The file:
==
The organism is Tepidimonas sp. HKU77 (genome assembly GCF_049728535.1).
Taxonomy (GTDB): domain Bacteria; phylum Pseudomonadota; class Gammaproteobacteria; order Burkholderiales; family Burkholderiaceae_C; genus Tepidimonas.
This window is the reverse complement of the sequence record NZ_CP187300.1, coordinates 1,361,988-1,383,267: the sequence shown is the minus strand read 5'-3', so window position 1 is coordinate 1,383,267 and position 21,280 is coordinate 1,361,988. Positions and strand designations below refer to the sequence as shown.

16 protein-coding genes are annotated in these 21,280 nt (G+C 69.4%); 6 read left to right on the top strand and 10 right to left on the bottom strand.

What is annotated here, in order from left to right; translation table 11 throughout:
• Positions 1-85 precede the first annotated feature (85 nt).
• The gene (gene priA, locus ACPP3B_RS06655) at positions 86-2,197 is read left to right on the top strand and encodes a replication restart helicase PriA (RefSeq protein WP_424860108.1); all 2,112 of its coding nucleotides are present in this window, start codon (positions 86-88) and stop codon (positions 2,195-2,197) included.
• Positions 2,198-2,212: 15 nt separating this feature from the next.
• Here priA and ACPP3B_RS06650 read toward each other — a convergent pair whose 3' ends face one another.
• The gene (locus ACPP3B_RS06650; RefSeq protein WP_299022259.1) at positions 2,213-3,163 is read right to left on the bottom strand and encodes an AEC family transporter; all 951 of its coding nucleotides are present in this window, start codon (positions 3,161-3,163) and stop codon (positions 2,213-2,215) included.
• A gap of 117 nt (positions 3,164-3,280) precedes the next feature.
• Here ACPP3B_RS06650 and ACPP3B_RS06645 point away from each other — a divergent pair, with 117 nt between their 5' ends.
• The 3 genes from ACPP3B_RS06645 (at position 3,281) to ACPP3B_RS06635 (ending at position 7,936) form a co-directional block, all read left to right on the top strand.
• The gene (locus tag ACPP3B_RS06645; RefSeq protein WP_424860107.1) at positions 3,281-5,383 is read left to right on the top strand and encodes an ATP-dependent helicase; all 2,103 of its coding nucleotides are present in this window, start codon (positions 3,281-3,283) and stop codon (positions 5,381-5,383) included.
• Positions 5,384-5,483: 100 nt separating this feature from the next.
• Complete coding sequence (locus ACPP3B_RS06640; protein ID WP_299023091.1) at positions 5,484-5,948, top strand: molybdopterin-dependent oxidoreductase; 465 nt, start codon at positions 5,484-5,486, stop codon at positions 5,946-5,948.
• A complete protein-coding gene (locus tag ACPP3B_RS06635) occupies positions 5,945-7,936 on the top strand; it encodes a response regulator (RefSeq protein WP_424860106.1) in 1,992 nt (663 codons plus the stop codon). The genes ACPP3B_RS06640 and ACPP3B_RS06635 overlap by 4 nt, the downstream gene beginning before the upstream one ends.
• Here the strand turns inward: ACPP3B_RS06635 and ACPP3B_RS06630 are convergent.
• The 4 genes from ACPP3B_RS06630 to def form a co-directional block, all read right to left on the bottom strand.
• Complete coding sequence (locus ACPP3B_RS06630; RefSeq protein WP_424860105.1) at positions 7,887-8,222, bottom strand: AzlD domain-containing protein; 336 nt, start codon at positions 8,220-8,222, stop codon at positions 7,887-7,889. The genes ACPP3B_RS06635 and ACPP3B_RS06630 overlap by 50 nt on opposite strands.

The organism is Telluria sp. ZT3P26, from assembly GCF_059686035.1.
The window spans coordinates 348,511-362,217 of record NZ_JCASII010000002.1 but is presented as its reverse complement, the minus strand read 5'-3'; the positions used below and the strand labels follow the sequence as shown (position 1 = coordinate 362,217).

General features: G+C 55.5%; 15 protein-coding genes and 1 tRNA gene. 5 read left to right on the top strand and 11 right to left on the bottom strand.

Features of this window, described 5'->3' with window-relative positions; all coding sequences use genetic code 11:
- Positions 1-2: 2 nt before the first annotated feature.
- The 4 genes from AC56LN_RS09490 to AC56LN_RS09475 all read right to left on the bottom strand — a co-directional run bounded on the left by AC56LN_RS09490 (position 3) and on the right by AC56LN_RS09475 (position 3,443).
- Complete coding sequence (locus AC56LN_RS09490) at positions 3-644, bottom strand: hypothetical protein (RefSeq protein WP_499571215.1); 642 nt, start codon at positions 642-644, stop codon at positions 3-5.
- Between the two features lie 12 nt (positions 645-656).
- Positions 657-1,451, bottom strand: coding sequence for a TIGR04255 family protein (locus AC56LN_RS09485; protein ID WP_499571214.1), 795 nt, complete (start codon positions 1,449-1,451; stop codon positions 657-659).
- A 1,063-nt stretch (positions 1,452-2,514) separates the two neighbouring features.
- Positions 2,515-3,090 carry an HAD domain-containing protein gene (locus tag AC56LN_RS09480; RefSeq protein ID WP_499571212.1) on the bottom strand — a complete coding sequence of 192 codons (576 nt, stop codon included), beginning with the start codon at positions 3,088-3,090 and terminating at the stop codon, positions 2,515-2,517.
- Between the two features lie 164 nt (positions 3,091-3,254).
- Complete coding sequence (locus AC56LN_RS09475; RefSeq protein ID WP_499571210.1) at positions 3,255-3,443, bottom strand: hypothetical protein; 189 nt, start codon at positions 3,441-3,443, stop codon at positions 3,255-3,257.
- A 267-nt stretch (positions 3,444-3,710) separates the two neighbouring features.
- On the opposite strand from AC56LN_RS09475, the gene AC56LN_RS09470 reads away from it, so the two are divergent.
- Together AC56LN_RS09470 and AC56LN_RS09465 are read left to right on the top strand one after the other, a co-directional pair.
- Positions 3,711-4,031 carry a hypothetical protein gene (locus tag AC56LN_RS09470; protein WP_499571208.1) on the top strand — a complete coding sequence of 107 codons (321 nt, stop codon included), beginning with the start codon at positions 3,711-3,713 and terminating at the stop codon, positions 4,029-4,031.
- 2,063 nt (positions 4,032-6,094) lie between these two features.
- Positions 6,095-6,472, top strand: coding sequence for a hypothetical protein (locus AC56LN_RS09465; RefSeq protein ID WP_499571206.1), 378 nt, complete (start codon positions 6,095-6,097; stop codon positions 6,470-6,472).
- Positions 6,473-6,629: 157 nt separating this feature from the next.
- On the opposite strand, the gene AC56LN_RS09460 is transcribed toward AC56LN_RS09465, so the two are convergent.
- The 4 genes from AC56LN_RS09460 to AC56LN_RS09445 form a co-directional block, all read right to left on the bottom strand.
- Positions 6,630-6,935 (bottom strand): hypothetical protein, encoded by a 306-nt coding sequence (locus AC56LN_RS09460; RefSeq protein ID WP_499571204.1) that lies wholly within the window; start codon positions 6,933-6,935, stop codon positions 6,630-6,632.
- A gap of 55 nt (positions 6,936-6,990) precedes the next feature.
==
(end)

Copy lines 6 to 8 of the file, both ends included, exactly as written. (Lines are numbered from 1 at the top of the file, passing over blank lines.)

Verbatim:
• Positions 1-85 precede the first annotated feature (85 nt).
• The gene (gene priA, locus ACPP3B_RS06655) at positions 86-2,197 is read left to right on the top strand and encodes a replication restart helicase PriA (RefSeq protein WP_424860108.1); all 2,112 of its coding nucleotides are present in this window, start codon (positions 86-88) and stop codon (positions 2,195-2,197) included.
• Positions 2,198-2,212: 15 nt separating this feature from the next.